#3. There's Something About Mary -- Jeffrey Tambor's Character Gets Eaten by a Snake
In There's Something About Mary, Pat Healy (Matt Dillon) is a private investigator who is hired to track down the title character, but he winds up becoming infatuated with her. He gets assistance from a cop friend of his named Sully, played by Jeffrey Tambor, who also plays George Bluth Sr. in Arrested Development.
Or it might be the dude who plays his twin brother, Oscar ... we're not sure.
Sully seems to be the only major male character in the film who does not develop an unhealthy obsession with Mary. In fact, he just disappears from the movie at some point and never comes back. Late in the film, there's a scene that takes place in Sully's apartment, which is a huge mess for some reason, but this is never explained.
Then again, this is a Farrelly brothers movie, so we just assumed he got his dong stuck in something.
The Deleted Backstory
Sully's sudden disappearance is explained in the deleted scenes from the film, and it involves drug abuse and a massive man-eating snake.
According to the movie's original screenplay, Sully is a recovering cocaine addict who has been clean for 19 months. This lasts until the moment when his pal Healy, knowing full well that Sully is trying hard to stay sober, pressures him into drinking a beer.
"The cocaine-flavored brand? What could possibly go wrong?"
This sends Sully into a spiral of self-destruction -- later on, we discover that he has fallen completely off the wagon and is snorting cocaine like a vacuum cleaner. As in, from the floor.
They had to cut these scenes because he kept going "HEY NOW!"
Oh, and we also find out that Sully has a giant pet python who hasn't been fed in days. Healy then shows up at Sully's apartment and realizes that he was swallowed by the snake; that's what all the mess you saw in the movie was about.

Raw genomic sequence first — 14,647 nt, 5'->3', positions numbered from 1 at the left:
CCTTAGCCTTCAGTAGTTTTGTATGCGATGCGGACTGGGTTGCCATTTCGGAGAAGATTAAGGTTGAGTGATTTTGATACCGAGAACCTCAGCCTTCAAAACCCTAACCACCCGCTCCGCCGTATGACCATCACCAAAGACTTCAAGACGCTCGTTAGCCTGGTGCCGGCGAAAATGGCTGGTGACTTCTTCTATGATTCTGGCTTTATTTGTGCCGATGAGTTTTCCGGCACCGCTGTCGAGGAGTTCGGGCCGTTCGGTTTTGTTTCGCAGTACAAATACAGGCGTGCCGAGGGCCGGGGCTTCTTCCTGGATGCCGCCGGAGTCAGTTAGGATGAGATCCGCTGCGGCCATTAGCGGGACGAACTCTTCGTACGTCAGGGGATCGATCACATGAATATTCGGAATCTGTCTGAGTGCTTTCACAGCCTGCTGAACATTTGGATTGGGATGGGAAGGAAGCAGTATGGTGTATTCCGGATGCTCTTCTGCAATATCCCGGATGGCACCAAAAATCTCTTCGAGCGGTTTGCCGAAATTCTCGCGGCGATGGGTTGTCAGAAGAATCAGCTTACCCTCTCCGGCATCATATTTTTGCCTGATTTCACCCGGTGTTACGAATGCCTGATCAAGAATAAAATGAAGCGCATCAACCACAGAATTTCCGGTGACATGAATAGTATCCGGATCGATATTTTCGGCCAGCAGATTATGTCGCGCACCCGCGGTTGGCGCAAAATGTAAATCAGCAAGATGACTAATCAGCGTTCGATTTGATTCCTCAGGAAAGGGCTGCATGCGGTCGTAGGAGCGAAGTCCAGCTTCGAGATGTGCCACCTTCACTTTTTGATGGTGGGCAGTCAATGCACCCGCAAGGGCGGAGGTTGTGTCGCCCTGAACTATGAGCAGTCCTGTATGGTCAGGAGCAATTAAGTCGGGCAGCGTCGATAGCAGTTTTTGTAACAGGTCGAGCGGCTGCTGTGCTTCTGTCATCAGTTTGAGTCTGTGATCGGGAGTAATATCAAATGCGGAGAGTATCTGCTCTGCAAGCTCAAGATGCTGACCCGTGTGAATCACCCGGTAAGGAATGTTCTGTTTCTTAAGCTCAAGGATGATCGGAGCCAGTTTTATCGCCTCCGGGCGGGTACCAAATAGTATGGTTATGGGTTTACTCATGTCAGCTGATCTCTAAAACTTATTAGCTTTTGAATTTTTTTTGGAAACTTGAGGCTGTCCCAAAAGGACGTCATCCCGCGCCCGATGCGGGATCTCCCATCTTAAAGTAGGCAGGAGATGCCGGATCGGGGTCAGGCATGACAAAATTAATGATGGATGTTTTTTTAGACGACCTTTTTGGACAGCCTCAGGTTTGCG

"Hey, I just bumped into Jon Voight's character from Anaconda."
Now, There's Something About Mary wasn't exactly a Disney movie, but the idea of a reformed coke addict regressing back to his habit and dying a horrible death because of it was deemed slightly too dark, and the entire plotline was cut. Hey, speaking of cocaine ...
#2. Ferris Bueller's Day Off -- Charlie Sheen's Character Explains Ferris
Late in Ferris Bueller's Day Off, Ferris' sister, Jeanie, is brought into a police station and winds up sitting next to Charlie Sheen, who is playing a nameless washed-up stoner.
We don't even have to write a joke here -- Charlie Sheen's life already did.
Sheen's entire role consists of telling Jeanie not to be such a square and later making out with her. He was basically just making a cameo appearance in the movie before he was even famous.
The Deleted Backstory
In the original script, however, Sheen's character is named Garth Volbeck, and he has a full backstory that might change the way you think of this movie. More specifically, it might mean that Ferris isn't such a dick after all.
He just looks like one.
Early in the script, Ferris goes on a spiel about a kid he used to be friends with in the eighth grade, Garth Volbeck:
Ferris explains that Garth came from a troubled family and even had a psycho older brother who once ate "a whole bowl of artificial fruit just so he could see what it was like to have his stomach pumped." Ferris was apparently the only person who ever tried to help Garth and be a friend to him, but Garth would eventually drop out of high school and get into even more trouble.
What kind of trouble, you might ask? The kind that leads to him sitting in the police station next to Jeanie. The scene with Charlie Sheen goes pretty much exactly like in the movie, except for this part: